As I’ve mentioned before, learning a language is really tough. You have to learn the grammar and vocabulary, memorize sentence structure, and get a grip on the different tenses (ugh)…that’s a lot. Even when you get to be pretty comfortable with the language, you still make a thousand mistakes that a five year old, native to that language, wouldn’t. That’s just the way it goes…so, why is making those mistakes such a big deal?
If someone’s talking to someone else whose first language isn’t the same and they make a few flubs, why do people get exasperated and complain about it to their friends and family or – worse – Facebook? I mean, if someone works in a store and someone else comes up to them asking for directions to the “sinkroom” instead of the “bathroom”, why do they roll their eyes and give them some kind of flip answer? Why is there so much anger and disdain in those kinds of situations?
Just think about it as if the roles are reversed (as I’m sure many know from firsthand experience when speaking a second language); You work up the courage to ask someone a question in a language that you’re still learning, only to be cast aside or maybe even laughed at if you make a mistake. It can make you angry, embarrassed, and deter you from practicing the language outside of the classroom again. Laughing at someone who is trying hard to communicate with you can be scarring for that other person.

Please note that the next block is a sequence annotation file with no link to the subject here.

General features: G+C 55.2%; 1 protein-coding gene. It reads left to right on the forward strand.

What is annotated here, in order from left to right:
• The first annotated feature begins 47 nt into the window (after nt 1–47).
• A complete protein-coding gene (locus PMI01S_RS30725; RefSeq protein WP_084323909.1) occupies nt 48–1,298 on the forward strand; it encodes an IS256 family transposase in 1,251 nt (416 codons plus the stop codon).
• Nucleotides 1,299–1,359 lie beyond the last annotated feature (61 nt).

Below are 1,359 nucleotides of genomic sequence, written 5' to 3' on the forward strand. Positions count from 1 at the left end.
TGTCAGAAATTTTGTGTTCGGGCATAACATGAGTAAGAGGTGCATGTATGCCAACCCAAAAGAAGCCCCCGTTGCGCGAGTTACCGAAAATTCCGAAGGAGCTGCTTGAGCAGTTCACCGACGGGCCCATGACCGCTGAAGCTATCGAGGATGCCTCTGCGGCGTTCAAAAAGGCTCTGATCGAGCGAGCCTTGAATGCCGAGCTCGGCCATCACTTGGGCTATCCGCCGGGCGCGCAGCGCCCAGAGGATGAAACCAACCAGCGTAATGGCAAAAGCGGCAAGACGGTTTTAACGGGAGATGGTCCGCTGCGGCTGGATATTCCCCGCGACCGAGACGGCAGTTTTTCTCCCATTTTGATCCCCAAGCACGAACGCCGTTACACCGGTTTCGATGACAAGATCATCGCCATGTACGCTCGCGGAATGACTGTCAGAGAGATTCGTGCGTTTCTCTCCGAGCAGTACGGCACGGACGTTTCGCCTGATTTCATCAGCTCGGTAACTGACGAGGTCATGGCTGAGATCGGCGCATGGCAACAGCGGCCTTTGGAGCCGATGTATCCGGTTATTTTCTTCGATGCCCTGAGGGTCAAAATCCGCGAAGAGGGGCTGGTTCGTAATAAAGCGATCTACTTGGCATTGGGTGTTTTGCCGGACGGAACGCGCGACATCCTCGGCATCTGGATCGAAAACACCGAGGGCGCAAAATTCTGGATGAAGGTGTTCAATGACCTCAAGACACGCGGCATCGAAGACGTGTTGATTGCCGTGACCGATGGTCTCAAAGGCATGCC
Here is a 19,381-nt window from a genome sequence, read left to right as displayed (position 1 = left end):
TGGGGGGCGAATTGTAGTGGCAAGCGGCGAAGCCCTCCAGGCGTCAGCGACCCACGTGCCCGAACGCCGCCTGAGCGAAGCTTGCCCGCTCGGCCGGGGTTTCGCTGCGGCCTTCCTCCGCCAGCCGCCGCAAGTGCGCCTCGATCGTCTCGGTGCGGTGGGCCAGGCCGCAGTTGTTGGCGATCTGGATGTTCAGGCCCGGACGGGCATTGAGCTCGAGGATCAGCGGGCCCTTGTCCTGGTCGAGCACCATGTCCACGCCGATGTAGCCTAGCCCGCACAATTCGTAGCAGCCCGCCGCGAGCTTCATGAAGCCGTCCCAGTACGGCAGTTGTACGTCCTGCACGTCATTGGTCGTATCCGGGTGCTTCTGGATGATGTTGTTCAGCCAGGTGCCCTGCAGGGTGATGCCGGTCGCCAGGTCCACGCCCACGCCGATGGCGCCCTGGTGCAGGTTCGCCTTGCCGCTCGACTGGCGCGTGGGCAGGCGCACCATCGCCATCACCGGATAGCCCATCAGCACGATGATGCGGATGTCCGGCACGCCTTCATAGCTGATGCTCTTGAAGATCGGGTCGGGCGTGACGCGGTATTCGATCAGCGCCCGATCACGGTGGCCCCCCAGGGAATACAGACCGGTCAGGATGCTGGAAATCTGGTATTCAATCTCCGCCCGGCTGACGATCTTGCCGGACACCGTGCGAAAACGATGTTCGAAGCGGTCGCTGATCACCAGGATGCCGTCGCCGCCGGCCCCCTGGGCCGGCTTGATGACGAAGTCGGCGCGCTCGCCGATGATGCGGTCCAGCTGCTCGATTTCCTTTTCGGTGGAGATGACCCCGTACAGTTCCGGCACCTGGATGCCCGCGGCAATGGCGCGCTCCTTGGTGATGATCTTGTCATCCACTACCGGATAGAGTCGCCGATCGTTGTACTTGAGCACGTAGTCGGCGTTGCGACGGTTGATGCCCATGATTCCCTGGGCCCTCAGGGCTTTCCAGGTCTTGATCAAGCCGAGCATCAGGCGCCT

There are many people out there that are understanding of the situation, of course, and they will be patient with someone struggling to get a question or comment out, but there are just as many people who are nasty and condescending.
So what if someone makes a mistake that creates a funny sentence? Once the speaker realizes the mistake, they’ll probably have a laugh too, and correct themselves. There’s no need to make them feel stupid or annoying for their mistake. It helps nobody to act that way.
Learning – and successfully using – a second language is a huge accomplishment, and the work that you put into creating a sentence should be applauded, not made into a nasty status on Facebook that highlights your failed attempt.
My personal feeling is that everyone should learn a second language at some point in their life. Even if you aren’t fluent in it, or you only use it a few times a year, it teaches you a lot about how language works and gives you an appreciation for the language skills that you do have.
What are your thoughts on the subject? Share them below!